Interestingly, the tribunal failed to accept the employer’s arguments that the impact of this would prevent the employer ever implementing a change to terms with union members if the Union refused to agree. The tribunal disagreed and considered the option was still open to employers of terminating the contract and offering re-engagement on the new terms. In our view, however, this misses the point that the offer of re-engagement would in itself be in breach of s.145B if the tribunal’s interpretation of s.145B is correct.
Implications of this decision
While there is much the employer could have done differently in this case to strengthen their argument as to their true purpose in implementing the changes, the tribunal decision casts new uncertainty on the impact of s.145B and the level of restriction it places on employers with trade unions who are recognised or seeking recognition.
Although this is only a tribunal decision and therefore not strictly binding, we are aware that Unite is already seeking to rely on it to prevent employers engaging directly with employees in relation to terms and conditions. There is now a much higher risk that trade unions will encourage employees to bring claims if offers to change terms are made direct to union members even where collective bargaining has been followed in good faith and reached a stalemate and where the employer intends to collectively bargain on all future matters.
Why is this important?
The consequences of a breach of s.145B can be significant. An Employment Tribunal will award £3,830 to each employee who has been made an offer in breach of the statutory provisions (whether or not they have accepted the offer) and the contract variation may not be effective. In addition, dismissal for failing to accept such an offer will be automatically unfair with no minimum service requirement. While this legislation only restricts offers to union members, making offers only to non-member employees presents other risks.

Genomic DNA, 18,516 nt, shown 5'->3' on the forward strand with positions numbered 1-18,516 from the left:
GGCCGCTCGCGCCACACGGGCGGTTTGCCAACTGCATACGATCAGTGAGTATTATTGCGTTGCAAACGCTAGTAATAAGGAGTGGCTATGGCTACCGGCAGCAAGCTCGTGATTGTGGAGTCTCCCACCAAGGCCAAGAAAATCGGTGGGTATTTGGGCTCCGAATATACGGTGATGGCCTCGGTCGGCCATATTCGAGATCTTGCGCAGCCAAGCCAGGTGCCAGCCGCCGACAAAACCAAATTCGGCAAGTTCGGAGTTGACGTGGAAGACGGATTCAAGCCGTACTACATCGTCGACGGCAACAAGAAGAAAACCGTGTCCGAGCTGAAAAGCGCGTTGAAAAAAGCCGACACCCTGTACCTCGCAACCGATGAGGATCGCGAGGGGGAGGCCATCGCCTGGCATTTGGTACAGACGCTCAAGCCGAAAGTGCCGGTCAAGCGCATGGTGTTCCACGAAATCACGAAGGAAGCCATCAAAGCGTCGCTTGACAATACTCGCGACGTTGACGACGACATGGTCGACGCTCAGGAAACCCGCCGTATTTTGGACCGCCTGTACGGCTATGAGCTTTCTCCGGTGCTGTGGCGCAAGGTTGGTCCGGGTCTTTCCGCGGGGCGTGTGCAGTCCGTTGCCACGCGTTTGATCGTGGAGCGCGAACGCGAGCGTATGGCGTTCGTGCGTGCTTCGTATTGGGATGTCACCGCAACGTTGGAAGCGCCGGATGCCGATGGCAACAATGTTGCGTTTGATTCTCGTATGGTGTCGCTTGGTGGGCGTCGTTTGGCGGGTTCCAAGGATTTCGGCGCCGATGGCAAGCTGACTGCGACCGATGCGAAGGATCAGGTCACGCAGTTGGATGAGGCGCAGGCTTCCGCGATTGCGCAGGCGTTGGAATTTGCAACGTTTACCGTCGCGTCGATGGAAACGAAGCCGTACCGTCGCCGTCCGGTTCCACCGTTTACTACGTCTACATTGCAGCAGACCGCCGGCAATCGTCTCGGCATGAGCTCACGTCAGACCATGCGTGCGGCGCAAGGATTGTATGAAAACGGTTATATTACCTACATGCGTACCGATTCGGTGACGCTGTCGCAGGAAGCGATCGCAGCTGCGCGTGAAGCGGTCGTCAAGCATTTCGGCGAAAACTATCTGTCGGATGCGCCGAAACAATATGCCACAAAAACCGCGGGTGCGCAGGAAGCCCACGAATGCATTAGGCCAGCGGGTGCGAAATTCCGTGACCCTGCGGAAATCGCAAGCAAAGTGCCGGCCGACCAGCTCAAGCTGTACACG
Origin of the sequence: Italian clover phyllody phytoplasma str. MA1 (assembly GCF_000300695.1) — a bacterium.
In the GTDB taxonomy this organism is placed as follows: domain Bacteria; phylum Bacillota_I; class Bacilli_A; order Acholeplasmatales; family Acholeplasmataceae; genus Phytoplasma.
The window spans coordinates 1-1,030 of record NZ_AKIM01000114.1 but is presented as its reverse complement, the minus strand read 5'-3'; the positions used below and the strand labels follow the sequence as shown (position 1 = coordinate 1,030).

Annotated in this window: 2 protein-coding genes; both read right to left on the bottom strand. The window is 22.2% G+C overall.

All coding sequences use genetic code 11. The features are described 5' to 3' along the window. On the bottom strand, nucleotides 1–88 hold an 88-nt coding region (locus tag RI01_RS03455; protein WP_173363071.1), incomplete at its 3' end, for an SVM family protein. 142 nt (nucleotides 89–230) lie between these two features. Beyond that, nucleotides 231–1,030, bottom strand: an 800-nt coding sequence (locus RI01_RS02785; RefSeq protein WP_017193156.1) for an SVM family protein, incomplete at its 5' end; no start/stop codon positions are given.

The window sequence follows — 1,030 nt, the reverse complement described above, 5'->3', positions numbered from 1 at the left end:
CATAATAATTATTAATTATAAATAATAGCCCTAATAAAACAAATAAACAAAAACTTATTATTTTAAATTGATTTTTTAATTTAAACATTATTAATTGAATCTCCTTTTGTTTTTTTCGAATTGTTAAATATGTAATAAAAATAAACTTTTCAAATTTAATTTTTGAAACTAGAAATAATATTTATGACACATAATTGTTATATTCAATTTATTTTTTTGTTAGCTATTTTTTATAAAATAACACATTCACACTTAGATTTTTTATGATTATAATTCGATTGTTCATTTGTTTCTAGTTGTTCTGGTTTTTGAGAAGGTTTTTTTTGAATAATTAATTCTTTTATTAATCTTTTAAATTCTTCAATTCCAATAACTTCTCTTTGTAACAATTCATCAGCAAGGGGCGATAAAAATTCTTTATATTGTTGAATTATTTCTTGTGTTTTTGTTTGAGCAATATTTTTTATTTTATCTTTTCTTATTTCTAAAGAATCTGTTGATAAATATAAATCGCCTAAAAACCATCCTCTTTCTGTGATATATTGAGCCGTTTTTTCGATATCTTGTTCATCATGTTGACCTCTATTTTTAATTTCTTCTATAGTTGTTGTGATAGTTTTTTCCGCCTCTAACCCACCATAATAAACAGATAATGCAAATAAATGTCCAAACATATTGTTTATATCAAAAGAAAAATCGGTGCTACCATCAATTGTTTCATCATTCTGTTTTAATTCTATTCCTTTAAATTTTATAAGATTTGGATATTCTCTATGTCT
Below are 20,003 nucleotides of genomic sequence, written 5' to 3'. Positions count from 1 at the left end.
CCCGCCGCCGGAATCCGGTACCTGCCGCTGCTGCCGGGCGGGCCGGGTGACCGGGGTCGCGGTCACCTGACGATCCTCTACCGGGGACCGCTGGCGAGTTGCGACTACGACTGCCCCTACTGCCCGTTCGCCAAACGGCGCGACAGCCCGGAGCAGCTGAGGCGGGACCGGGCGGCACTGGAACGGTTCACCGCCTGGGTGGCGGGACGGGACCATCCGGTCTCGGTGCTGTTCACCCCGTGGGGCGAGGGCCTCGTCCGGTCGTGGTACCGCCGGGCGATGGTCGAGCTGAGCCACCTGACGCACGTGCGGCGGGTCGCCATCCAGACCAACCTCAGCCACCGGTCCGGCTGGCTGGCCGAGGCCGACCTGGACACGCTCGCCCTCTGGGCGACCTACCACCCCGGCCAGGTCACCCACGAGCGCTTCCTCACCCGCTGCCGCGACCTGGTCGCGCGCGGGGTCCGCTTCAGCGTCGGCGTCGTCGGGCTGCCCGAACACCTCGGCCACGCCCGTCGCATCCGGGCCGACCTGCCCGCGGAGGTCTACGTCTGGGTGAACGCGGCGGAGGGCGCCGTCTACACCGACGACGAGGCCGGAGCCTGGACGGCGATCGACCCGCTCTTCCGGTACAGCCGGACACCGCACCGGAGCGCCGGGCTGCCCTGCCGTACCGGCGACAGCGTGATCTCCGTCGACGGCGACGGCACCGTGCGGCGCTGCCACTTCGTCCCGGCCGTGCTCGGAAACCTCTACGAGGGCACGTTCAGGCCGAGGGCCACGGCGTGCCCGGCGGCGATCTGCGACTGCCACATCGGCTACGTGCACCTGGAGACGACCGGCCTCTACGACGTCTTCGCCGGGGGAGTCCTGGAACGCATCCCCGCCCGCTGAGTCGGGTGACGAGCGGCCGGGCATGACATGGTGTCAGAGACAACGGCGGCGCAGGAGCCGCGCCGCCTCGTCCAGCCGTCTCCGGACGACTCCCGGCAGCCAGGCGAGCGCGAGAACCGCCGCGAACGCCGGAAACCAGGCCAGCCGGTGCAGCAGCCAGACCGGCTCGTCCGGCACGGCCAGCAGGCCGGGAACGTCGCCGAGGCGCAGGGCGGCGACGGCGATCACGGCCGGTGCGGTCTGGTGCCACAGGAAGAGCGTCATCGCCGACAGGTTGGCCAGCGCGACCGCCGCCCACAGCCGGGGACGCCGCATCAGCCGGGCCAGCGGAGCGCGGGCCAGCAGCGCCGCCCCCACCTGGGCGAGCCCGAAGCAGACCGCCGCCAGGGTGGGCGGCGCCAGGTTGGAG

What should employers now do?
What can employers do to mitigate the potential for a breach of s.145B?
- Be clear in communications with the union and the employees what the business reason or need is for any proposed change to terms and conditions and the reason for any urgency. Employers must prove their purpose is lawful. The stronger the business need the more likely a tribunal is to accept the business reason for the new terms is the main purpose;
- Ensure if offers are made to employees the terms are the same as those offered via the trade union and, in most cases, that the scope of collective bargaining going forward remains unchanged;
- Exhaust collective bargaining procedures first. Avoid expressing hostility towards collective bargaining arrangements. In determining the employer’s purpose, the employment tribunal must take into account any evidence that the employer had recently changed or sought to change, or did not wish to use, collective bargaining; and
- Review collective bargaining agreements.
Our employment team have extensive experience of advising on changes to terms and conditions where a union is recognised for collective bargaining and succeeded in defending British Airways against a s.145B claim in 2013 following a restructure. If you would like to discuss your current collective bargaining arrangements or ongoing or anticipated change programmes, please contact your usual DLA Piper contact.